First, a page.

I am amused that everyone thinks that because I claim an ID as a "Jewish lesbian feminist," that automatically means I am in Women's Studies. I am not. I have taught one class that was cross-listed, and I have served on the Women's Studies Board of Advisors at two schools, but my substantive field is not Women's Studies or any version thereof.

This actually supports Dr. Crazy's point--feminists are everywhere, and people who study LGBTQ and sexuality-related topics can be in any discipline as well.
 
Justice, of course, demands that the Oppressed get the lion's share of any surplus (to Make Up For Past Injustices) and are protected from any shortages (How Dare You Single Out The Oppressed!).

Justice, by definition, requires that we abandon our linear, patriarchal, religious-ist, hetero-ist, sexist, positivist deontological notions of so-called "Right" and "Wrong" in order to embrace a New Way of Thinking that will Liberate All Peoples from the Shackles of the modern constructed reality.

As we stand on the precipice err brink err dawn of a new day of Equality, Justice, and Peace we can't let the distractions of yesterday's constructs of "fairness" cloud our thinking!

Diversity can only be achieved through Conformity!

Love is Hate!

Peace is War!

Welfare Increases are Tax Cuts!

et-freakin-cetera
 
There are a number of scholars that are in favor of dismantling gender and race studies departments by integrating these studies into other subjects such as history and english. By doing so educators could expose a broader base of students to these topics or individuals. Basically getting rid of the study of dead white males. As of now these specialized departments are not attracting a large portion of the student population, who are in dire need of this study to help bring about global awareness and equality on both race and gender.

I have to second that getting rid of these departments will not rid academia of homosexuals or feminist. As a feminist teacher of visual arts, these studies can be applied in all subjects areas. The last thing we need is close minds in academia.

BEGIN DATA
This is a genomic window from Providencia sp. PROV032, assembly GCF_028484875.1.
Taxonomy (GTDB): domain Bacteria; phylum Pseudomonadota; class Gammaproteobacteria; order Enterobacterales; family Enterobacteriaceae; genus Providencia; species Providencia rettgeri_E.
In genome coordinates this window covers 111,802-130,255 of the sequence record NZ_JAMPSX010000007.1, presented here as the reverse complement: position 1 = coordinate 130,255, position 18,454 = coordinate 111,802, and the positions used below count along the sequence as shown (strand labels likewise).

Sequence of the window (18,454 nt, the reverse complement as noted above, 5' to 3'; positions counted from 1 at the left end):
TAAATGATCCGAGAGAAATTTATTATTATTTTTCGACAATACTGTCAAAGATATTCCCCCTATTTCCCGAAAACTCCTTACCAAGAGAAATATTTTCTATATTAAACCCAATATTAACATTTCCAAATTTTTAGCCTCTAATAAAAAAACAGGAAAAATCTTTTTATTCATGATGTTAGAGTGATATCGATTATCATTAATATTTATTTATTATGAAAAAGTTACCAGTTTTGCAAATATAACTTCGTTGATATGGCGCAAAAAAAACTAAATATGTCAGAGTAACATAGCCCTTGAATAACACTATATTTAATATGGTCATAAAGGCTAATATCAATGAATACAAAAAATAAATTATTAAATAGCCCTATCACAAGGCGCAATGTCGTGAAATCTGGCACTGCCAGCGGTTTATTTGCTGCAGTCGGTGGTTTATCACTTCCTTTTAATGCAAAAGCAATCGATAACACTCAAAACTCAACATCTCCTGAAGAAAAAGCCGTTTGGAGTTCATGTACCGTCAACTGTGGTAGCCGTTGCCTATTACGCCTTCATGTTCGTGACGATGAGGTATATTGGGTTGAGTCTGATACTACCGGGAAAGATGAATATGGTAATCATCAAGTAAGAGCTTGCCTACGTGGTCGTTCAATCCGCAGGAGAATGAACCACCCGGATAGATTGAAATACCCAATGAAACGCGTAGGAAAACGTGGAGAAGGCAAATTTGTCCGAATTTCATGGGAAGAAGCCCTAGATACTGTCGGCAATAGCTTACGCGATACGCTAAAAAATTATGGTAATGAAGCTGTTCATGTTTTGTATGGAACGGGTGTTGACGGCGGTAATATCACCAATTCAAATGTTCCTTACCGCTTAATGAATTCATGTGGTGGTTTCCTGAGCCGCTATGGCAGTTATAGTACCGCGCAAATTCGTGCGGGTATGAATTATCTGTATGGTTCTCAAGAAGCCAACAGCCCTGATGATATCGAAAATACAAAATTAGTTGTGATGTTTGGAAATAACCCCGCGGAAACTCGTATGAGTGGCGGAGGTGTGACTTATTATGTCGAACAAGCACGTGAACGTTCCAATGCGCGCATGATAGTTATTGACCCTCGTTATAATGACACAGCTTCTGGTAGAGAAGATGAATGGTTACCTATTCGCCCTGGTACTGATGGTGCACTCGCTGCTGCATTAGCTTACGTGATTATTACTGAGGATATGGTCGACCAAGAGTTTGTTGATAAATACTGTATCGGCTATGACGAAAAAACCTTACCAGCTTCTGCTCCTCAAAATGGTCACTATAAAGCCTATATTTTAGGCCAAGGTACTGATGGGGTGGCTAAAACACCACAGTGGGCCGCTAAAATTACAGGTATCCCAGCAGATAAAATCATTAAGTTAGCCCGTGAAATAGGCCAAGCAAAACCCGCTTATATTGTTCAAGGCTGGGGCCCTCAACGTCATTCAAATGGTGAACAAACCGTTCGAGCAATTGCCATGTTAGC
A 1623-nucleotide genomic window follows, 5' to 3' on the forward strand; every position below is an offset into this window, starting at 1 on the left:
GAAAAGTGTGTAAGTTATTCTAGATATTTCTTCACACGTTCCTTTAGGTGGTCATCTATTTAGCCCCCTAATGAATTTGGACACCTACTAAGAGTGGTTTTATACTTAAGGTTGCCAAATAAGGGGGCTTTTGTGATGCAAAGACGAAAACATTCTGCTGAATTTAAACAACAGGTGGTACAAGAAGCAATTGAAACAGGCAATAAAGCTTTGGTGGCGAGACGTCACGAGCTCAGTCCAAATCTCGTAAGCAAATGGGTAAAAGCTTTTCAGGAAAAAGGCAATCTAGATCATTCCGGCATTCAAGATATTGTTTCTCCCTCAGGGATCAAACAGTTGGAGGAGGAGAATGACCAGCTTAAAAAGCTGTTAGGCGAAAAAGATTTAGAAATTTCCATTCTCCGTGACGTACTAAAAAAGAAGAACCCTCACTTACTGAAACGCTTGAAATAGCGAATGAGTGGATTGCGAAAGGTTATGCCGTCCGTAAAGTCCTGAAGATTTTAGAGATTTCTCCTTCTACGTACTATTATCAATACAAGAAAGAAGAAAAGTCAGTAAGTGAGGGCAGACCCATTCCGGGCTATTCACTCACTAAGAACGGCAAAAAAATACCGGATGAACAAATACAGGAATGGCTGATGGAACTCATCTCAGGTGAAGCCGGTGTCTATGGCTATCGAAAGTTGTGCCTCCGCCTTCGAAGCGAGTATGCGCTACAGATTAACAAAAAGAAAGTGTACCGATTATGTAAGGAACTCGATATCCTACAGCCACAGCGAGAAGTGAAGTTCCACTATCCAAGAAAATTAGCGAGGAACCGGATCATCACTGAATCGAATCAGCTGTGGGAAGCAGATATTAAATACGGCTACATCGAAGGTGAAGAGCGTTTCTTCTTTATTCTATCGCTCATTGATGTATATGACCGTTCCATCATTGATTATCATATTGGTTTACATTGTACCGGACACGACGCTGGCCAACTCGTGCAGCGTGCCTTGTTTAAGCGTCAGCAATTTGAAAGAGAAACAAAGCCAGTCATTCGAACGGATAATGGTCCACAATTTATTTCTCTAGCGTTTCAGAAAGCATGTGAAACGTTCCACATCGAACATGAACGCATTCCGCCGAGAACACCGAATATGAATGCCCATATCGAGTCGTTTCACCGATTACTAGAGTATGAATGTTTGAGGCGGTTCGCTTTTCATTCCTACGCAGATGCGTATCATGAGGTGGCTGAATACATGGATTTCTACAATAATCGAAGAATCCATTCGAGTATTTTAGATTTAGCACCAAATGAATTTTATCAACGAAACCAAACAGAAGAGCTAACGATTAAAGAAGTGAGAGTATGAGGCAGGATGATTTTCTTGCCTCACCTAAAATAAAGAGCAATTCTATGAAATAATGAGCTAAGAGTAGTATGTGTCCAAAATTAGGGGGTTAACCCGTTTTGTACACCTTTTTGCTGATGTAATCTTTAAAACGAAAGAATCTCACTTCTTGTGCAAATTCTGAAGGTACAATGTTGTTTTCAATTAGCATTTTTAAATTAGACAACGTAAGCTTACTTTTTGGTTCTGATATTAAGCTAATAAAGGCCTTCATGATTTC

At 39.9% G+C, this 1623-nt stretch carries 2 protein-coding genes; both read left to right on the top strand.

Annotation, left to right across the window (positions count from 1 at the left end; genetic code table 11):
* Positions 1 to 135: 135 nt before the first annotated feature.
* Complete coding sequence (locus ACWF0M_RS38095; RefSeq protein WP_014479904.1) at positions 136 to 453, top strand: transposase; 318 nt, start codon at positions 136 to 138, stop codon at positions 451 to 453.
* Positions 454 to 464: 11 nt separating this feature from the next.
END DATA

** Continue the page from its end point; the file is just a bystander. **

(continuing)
I think it's a relatively clear statement of what he actually thinks.

First, Rep. Byrd is female. Second, it may or may not be completely clear what Rep. Byrd actually THINKS. All we know is what she said. And since the article in question says she "also denounced an openly gay professor at the University of Georgia in Athens", it might be deduced that she thinks there should be no openly gay faculty in the state system.

Since there are still people around who think there shouldn't be any openly Negro people in certain state universities, that alternative interpretation is plausible.

If you believe that, say, women's history is unimportant and/or objectionable for whatever reason, and you believe that there's a fiscal crisis, then cutting women's history makes perfect sense. The argument is with the first premise, not with the logic (or the second premise, for that matter).

Assuming your interpretation of the issue is correct, I would argue with the logic of making the budget situation worse by cutting a profitable program just because you don't like it, or keeping an unprofitable one because you do like it. Budget cuts only justify eliminating programs that hurt the bottom line of the university, not ones that tell you evolution is a fact or that employ persons whose racial, ethnic, or social background makes you uncomfortable.

If the issue is BUDGETS, it shouldn't matter if a legislator doesn't like the course or the professor, it should only matter whether fee-paying students do or don't like it.
 
" . . . And since the article in question says she "also denounced an openly gay professor at the University of Georgia in Athens", it might be deduced that she thinks there should be no openly gay faculty in the state system . . ."

1. What did she denounce the "openly gay" professor for? Gayness? Outness? Stealing money from the snack bar? Or something else?

See, we *teach* journalism students how to do this sort of misleading syllogy.